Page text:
ACEN completes equity acquisition of Australian partner

Ayala-led ACEN Corporation (ACEN), via its subsidiary AC Renewables International (ACRI), has completed acquisition of the equity previously held by its partner-firm UPC Renewables Asia Pacific Holdings in their Australian development platform for renewable energy (RE) projects.

According to the company, while the initial transaction value had been placed at $243 million when discussions started in 2021, the final consideration – after some adjustments, had been down to $173 million.

Australia is regarded as the Ayala energy firm’s biggest market outside the Philippines – with it advancing the construction of more than 1,000 megawatts of greenfield RE installations in that offshore market.

“ACRI and UPC Renewables Asia Pacific Holdings (UPCAPH) signed an instrument of transfer for the transfer to ACRI of UPCAPH’s remaining 4,766 ordinary shares in UPC-AC Energy Australia (HK) Limited, which completes the second and final tranche of ACRI’s acquisition of ACEN Australia,” ACEN emphasized.

Following the shares unloading of its partner-firm UPC Renewables, the business platform of the Ayala group in that market had also been transformed into ACEN Australia.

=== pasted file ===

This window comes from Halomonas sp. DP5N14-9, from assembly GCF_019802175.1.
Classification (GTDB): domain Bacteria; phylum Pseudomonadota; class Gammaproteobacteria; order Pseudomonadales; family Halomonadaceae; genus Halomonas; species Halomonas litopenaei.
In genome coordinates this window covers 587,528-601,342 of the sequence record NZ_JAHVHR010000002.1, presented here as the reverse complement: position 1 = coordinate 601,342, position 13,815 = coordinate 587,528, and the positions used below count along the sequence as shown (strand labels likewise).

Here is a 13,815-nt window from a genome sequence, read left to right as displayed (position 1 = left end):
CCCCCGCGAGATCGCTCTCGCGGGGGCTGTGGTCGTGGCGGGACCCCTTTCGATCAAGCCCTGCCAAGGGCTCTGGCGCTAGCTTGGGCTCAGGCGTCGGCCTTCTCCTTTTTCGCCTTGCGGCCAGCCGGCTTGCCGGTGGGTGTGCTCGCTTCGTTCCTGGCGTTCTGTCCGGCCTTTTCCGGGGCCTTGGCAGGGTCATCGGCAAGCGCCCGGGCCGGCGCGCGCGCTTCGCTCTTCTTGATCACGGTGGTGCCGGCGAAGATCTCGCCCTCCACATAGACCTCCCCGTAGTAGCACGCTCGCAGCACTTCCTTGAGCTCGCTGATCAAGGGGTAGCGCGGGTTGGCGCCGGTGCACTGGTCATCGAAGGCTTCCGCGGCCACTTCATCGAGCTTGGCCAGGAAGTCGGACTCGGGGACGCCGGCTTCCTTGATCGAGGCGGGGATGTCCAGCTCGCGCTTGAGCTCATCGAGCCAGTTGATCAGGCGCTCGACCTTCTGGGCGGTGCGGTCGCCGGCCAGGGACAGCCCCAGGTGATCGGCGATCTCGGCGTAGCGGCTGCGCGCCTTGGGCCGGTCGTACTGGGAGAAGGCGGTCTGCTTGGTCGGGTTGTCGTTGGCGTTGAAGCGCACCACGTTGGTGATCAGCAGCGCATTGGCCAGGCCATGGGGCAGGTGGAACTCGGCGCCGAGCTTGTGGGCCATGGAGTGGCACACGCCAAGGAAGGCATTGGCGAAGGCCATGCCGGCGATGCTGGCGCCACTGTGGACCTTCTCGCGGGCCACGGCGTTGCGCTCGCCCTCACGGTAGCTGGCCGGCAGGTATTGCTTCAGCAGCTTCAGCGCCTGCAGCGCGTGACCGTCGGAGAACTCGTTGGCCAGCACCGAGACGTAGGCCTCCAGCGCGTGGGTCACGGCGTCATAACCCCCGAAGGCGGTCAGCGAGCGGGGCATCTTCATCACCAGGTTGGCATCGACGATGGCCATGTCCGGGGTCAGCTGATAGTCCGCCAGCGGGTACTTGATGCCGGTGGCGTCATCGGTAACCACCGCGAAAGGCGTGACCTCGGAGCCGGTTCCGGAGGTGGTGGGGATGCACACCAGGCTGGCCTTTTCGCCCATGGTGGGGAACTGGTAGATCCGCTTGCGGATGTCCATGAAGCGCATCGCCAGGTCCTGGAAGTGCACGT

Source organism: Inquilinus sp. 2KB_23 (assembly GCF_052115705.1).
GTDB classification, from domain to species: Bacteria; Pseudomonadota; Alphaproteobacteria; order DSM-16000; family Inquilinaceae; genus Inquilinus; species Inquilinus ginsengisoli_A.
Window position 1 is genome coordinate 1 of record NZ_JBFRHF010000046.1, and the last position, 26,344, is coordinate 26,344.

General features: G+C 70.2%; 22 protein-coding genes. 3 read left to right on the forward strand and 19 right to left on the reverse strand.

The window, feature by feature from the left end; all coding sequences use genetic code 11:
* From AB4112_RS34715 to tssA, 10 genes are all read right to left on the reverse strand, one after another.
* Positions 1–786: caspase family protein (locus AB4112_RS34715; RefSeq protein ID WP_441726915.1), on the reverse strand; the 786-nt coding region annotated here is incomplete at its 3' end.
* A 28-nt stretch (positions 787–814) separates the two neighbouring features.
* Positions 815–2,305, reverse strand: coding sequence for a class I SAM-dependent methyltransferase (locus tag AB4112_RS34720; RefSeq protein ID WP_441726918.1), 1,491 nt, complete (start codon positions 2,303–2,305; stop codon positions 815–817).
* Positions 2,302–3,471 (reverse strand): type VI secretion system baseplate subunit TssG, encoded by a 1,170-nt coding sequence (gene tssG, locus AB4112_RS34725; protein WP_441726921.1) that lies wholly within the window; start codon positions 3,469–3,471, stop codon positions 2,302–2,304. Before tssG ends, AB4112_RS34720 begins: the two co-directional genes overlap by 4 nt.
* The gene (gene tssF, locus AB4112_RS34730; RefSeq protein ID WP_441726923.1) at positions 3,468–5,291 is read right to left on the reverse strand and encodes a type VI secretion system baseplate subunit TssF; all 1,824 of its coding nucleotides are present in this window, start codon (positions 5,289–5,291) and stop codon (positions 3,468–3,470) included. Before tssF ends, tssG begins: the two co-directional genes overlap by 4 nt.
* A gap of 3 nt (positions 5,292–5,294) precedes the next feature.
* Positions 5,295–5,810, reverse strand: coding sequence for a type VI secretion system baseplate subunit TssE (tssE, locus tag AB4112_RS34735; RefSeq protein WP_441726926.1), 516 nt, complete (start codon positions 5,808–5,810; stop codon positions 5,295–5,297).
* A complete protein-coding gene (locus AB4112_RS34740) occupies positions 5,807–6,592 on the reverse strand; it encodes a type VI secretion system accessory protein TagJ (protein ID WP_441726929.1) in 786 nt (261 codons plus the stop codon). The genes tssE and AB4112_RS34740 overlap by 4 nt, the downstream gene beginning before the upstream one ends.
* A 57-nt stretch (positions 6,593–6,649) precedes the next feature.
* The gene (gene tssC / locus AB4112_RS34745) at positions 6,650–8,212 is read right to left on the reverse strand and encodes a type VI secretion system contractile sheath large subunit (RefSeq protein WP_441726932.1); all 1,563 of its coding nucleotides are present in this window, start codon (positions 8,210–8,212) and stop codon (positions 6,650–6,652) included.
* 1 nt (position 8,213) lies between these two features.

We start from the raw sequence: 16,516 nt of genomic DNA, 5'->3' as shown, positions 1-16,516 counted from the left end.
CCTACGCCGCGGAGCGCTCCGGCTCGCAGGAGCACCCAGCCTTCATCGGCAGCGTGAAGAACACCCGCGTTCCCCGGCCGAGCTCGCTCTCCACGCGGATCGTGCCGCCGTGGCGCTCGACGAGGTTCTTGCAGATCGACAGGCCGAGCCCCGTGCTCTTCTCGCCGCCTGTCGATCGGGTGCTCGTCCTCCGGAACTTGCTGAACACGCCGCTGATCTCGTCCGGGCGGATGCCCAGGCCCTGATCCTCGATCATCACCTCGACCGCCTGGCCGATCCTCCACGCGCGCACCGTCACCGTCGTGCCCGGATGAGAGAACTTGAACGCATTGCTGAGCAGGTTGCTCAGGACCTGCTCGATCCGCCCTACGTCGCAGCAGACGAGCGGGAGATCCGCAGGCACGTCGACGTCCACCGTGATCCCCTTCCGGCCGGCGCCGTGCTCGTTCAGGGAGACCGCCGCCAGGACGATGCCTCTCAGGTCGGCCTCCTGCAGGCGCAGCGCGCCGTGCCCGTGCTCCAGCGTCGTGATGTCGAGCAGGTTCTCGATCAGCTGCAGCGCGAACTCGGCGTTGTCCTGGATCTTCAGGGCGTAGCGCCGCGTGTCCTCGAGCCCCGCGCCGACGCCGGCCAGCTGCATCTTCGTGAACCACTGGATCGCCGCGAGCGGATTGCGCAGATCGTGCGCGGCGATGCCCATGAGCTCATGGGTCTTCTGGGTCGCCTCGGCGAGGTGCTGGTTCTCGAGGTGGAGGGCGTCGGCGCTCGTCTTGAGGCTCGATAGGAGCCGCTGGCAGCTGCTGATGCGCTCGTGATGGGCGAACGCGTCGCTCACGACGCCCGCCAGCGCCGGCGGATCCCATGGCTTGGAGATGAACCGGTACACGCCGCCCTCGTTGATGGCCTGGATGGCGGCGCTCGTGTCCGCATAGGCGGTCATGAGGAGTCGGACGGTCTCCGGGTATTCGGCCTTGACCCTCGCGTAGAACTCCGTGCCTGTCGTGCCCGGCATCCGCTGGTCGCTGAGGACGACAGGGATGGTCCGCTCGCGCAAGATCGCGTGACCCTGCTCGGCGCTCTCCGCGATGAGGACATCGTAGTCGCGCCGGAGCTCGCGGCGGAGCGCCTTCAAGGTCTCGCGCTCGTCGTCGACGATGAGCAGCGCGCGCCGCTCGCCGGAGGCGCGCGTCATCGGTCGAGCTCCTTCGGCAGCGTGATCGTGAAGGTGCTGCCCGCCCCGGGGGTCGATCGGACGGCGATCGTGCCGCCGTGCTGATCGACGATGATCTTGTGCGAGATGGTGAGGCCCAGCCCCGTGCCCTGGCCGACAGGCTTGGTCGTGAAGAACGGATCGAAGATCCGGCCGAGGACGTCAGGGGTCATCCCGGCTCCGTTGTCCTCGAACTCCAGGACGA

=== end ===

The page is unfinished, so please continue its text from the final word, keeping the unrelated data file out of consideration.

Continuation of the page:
“The acquisition results in the full ownership by ACEN of the 521MW New England solar farm and the 520 MW Stubbo solar farm in Australia, as well as the development pipeline of ACEN Australia spanning New South Wales, Tasmania, Victoria, and South Australia,” the Ayala firm stressed.

ACEN previously indicated that the shareholdings purchased from its joint venture with Hong Kong-based UPC Renewables had been 51.6 percent.

Apart from UPC Renewables, part of the stake acquisition had been the shareholdings held by Anton Rohner, the chief executive officer of then UPCAC Renewables Australia.

When the deal was announced in 2021, it was stated that the sellers – UPC Renewables and Rohner – would “subscribe up to 942 million common shares of ACEN with a subscription price of P11.32 per share, subject to adjustments.”

The Ayala firm specified that the acquisition had to satisfy “agreed conditions precedent, and consents and regulatory approvals, including the consent and non-objection of the Foreign Investment Review Board of Australia.”